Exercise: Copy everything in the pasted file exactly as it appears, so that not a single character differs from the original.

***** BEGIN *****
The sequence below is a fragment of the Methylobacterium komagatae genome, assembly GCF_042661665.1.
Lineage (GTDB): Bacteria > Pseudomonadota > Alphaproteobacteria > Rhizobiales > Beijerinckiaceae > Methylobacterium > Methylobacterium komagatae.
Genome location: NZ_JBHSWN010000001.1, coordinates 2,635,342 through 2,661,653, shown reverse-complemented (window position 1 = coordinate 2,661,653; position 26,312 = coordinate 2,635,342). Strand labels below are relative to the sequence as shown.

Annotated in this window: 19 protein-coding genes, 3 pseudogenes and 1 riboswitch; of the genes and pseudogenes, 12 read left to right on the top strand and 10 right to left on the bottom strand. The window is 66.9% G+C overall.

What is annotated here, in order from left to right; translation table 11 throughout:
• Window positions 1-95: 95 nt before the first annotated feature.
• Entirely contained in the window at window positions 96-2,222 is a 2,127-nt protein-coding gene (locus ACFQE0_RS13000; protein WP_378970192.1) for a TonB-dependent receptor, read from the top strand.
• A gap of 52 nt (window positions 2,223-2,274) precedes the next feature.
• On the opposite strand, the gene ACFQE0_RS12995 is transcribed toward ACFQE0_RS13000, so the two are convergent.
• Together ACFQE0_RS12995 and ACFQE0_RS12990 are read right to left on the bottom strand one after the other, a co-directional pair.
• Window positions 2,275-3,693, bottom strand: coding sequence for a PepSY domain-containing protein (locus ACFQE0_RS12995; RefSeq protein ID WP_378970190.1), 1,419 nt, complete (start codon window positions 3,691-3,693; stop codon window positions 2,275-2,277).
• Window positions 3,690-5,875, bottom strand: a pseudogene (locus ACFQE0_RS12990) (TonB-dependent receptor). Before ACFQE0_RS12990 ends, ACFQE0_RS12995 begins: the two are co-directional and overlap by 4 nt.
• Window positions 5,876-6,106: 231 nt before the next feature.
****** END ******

The sequence below is a fragment of the Methylobacterium komagatae genome, assembly GCF_042661665.1.
Lineage (GTDB): Bacteria > Pseudomonadota > Alphaproteobacteria > Rhizobiales > Beijerinckiaceae > Methylobacterium > Methylobacterium komagatae.
Genome location: NZ_JBHSWN010000001.1, coordinates 2,635,342 through 2,661,653, shown reverse-complemented (window position 1 = coordinate 2,661,653; position 26,312 = coordinate 2,635,342). Strand labels below are relative to the sequence as shown.

Annotated in this window: 19 protein-coding genes, 3 pseudogenes and 1 riboswitch; of the genes and pseudogenes, 12 read left to right on the top strand and 10 right to left on the bottom strand. The window is 66.9% G+C overall.

What is annotated here, in order from left to right; translation table 11 throughout:
• Window positions 1-95: 95 nt before the first annotated feature.
• Entirely contained in the window at window positions 96-2,222 is a 2,127-nt protein-coding gene (locus ACFQE0_RS13000; protein WP_378970192.1) for a TonB-dependent receptor, read from the top strand.
• A gap of 52 nt (window positions 2,223-2,274) precedes the next feature.
• On the opposite strand, the gene ACFQE0_RS12995 is transcribed toward ACFQE0_RS13000, so the two are convergent.
• Together ACFQE0_RS12995 and ACFQE0_RS12990 are read right to left on the bottom strand one after the other, a co-directional pair.
• Window positions 2,275-3,693, bottom strand: coding sequence for a PepSY domain-containing protein (locus ACFQE0_RS12995; RefSeq protein ID WP_378970190.1), 1,419 nt, complete (start codon window positions 3,691-3,693; stop codon window positions 2,275-2,277).
• Window positions 3,690-5,875, bottom strand: a pseudogene (locus ACFQE0_RS12990) (TonB-dependent receptor). Before ACFQE0_RS12990 ends, ACFQE0_RS12995 begins: the two are co-directional and overlap by 4 nt.
• Window positions 5,876-6,106: 231 nt before the next feature.